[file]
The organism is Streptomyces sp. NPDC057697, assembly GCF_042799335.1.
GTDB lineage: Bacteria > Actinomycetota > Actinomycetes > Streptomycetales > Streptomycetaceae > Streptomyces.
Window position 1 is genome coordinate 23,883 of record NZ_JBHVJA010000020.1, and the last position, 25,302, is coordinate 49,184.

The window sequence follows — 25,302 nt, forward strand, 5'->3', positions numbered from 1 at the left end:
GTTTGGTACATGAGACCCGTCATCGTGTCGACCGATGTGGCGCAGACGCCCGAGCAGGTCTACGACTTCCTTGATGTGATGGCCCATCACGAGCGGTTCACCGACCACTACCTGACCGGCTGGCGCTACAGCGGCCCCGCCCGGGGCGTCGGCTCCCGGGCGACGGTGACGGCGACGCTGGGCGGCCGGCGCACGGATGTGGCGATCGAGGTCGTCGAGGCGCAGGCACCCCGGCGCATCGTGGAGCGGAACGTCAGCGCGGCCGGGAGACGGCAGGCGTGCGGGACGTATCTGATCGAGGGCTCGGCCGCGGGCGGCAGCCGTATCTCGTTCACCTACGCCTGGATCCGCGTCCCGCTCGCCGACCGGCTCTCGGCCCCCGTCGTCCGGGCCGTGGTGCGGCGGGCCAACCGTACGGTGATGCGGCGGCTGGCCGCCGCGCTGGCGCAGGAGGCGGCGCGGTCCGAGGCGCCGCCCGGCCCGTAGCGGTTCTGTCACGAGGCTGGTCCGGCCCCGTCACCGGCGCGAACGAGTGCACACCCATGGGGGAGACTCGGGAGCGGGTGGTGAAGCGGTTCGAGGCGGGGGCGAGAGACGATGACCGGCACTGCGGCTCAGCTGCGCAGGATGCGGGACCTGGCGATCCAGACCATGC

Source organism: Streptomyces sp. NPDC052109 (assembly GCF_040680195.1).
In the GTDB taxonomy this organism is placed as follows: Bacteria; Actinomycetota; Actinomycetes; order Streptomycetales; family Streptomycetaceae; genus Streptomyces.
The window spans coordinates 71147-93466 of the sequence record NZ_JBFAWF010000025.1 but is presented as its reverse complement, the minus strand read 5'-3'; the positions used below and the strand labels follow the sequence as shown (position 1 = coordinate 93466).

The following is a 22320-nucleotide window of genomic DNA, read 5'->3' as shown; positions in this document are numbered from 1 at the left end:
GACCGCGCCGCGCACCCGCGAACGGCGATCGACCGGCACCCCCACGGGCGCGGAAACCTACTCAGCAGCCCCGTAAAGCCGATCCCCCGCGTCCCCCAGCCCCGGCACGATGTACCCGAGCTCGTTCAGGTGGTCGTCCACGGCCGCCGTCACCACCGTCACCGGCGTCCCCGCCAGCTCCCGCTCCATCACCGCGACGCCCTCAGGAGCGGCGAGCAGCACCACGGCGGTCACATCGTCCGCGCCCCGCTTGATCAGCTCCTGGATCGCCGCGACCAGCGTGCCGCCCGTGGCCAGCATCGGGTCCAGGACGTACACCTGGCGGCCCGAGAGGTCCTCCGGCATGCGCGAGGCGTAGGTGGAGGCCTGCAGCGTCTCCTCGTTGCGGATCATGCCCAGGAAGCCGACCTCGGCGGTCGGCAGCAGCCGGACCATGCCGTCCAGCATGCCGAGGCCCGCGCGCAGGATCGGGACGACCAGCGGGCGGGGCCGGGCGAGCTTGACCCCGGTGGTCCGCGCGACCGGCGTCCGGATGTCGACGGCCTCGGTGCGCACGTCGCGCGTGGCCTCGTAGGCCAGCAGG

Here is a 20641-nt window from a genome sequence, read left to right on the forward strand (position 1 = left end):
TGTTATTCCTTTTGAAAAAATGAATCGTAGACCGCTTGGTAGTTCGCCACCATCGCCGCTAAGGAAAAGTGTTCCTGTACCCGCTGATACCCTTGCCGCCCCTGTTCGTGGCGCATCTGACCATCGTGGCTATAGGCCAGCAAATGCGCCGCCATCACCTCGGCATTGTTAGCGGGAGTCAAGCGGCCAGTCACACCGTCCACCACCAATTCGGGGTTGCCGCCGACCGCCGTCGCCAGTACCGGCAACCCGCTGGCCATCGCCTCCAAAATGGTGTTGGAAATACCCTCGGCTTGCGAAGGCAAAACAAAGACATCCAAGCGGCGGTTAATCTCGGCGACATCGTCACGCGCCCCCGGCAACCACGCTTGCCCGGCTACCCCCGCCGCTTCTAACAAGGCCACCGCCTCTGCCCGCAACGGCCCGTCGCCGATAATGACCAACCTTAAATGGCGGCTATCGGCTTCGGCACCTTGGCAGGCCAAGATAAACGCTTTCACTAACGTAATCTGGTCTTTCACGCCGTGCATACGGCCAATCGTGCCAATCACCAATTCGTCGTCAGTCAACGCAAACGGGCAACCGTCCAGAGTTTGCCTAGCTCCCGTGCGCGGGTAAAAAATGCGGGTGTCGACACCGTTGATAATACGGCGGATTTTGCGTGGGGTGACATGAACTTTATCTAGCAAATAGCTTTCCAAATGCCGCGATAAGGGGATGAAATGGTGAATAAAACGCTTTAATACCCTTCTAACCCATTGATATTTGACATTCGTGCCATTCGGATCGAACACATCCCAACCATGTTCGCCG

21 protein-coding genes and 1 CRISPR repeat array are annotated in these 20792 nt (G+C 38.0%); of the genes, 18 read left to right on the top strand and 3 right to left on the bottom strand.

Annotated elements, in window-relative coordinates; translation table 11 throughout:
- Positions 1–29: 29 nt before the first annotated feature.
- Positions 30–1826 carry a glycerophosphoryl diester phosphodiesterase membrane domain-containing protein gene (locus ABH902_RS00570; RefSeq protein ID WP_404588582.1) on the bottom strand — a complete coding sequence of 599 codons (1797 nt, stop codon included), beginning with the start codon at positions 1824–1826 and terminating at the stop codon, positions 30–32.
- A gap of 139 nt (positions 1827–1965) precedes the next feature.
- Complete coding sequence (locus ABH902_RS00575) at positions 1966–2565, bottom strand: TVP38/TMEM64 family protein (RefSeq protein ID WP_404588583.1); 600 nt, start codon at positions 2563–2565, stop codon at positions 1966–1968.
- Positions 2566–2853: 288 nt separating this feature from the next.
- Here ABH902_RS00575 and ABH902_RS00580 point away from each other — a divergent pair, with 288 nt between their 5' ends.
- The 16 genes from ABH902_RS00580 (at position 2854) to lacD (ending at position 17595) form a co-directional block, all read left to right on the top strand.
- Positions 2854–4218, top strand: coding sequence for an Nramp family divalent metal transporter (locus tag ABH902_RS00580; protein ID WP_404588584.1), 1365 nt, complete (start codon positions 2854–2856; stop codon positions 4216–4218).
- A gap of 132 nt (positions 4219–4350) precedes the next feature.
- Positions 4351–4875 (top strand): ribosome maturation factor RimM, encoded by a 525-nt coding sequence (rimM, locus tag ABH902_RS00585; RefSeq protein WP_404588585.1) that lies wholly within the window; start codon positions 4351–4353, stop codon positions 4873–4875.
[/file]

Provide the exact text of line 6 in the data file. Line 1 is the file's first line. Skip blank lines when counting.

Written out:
Source organism: Streptomyces sp. NPDC052109 (assembly GCF_040680195.1).